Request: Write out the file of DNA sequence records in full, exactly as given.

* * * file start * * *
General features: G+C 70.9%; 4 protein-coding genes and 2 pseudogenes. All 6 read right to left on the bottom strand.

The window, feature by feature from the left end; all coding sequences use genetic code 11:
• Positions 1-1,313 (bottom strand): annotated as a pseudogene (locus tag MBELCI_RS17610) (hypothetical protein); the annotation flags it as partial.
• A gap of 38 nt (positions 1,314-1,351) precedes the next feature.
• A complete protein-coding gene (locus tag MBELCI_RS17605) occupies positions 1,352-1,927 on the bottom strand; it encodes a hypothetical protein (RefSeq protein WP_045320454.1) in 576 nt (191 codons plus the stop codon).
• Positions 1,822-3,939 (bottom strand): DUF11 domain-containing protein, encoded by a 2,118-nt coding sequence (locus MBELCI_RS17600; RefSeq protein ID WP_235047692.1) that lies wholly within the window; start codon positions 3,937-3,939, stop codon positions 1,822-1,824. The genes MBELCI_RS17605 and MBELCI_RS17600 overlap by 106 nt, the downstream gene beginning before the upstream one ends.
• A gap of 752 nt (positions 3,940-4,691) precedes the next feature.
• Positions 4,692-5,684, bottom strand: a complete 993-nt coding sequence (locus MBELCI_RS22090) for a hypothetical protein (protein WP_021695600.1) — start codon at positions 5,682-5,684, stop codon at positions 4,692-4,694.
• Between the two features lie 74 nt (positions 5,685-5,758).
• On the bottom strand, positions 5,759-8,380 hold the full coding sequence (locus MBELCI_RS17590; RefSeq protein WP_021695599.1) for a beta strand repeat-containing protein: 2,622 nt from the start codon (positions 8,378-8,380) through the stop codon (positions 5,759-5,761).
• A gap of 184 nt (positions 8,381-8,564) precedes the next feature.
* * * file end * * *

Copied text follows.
General features: G+C 70.9%; 4 protein-coding genes and 2 pseudogenes. All 6 read right to left on the bottom strand.

The window, feature by feature from the left end; all coding sequences use genetic code 11:
• Positions 1-1,313 (bottom strand): annotated as a pseudogene (locus tag MBELCI_RS17610) (hypothetical protein); the annotation flags it as partial.
• A gap of 38 nt (positions 1,314-1,351) precedes the next feature.
• A complete protein-coding gene (locus tag MBELCI_RS17605) occupies positions 1,352-1,927 on the bottom strand; it encodes a hypothetical protein (RefSeq protein WP_045320454.1) in 576 nt (191 codons plus the stop codon).
• Positions 1,822-3,939 (bottom strand): DUF11 domain-containing protein, encoded by a 2,118-nt coding sequence (locus MBELCI_RS17600; RefSeq protein ID WP_235047692.1) that lies wholly within the window; start codon positions 3,937-3,939, stop codon positions 1,822-1,824. The genes MBELCI_RS17605 and MBELCI_RS17600 overlap by 106 nt, the downstream gene beginning before the upstream one ends.
• A gap of 752 nt (positions 3,940-4,691) precedes the next feature.
• Positions 4,692-5,684, bottom strand: a complete 993-nt coding sequence (locus MBELCI_RS22090) for a hypothetical protein (protein WP_021695600.1) — start codon at positions 5,682-5,684, stop codon at positions 4,692-4,694.
• Between the two features lie 74 nt (positions 5,685-5,758).
• On the bottom strand, positions 5,759-8,380 hold the full coding sequence (locus MBELCI_RS17590; RefSeq protein WP_021695599.1) for a beta strand repeat-containing protein: 2,622 nt from the start codon (positions 8,378-8,380) through the stop codon (positions 5,759-5,761).
• A gap of 184 nt (positions 8,381-8,564) precedes the next feature.